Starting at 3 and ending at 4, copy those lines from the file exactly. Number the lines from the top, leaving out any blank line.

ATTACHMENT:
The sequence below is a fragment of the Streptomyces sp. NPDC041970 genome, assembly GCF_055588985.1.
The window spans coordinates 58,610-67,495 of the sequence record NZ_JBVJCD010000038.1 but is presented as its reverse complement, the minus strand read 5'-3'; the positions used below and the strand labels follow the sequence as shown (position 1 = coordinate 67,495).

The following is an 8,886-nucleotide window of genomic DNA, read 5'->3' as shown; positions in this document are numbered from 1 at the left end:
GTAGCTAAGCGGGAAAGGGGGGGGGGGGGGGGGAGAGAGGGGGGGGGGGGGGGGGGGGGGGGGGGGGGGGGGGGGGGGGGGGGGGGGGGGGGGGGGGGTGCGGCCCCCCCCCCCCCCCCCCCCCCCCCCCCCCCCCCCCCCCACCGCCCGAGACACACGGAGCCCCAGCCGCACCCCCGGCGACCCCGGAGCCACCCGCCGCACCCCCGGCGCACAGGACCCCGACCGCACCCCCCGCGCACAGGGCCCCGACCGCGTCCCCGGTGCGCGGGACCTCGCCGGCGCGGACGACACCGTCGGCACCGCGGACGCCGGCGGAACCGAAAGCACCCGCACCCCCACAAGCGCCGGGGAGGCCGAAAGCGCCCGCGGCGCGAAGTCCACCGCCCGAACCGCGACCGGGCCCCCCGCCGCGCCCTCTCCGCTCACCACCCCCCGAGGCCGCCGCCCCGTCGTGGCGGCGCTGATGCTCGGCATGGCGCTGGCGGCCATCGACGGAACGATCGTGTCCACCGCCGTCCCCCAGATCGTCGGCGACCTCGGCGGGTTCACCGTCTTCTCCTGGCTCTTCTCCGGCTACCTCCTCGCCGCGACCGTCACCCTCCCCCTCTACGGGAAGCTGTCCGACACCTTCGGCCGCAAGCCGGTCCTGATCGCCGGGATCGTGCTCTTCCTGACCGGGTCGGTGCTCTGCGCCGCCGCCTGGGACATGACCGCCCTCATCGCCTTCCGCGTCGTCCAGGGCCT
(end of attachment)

The following is an 8,886-nucleotide window of genomic DNA, read 5'->3' as shown; positions in this document are numbered from 1 at the left end:
GTAGCTAAGCGGGAAAGGGGGGGGGGGGGGGGGAGAGAGGGGGGGGGGGGGGGGGGGGGGGGGGGGGGGGGGGGGGGGGGGGGGGGGGGGGGGGGGGGTGCGGCCCCCCCCCCCCCCCCCCCCCCCCCCCCCCCCCCCCCCCACCGCCCGAGACACACGGAGCCCCAGCCGCACCCCCGGCGACCCCGGAGCCACCCGCCGCACCCCCGGCGCACAGGACCCCGACCGCACCCCCCGCGCACAGGGCCCCGACCGCGTCCCCGGTGCGCGGGACCTCGCCGGCGCGGACGACACCGTCGGCACCGCGGACGCCGGCGGAACCGAAAGCACCCGCACCCCCACAAGCGCCGGGGAGGCCGAAAGCGCCCGCGGCGCGAAGTCCACCGCCCGAACCGCGACCGGGCCCCCCGCCGCGCCCTCTCCGCTCACCACCCCCCGAGGCCGCCGCCCCGTCGTGGCGGCGCTGATGCTCGGCATGGCGCTGGCGGCCATCGACGGAACGATCGTGTCCACCGCCGTCCCCCAGATCGTCGGCGACCTCGGCGGGTTCACCGTCTTCTCCTGGCTCTTCTCCGGCTACCTCCTCGCCGCGACCGTCACCCTCCCCCTCTACGGGAAGCTGTCCGACACCTTCGGCCGCAAGCCGGTCCTGATCGCCGGGATCGTGCTCTTCCTGACCGGGTCGGTGCTCTGCGCCGCCGCCTGGGACATGACCGCCCTCATCGCCTTCCGCGTCGTCCAGGGCCT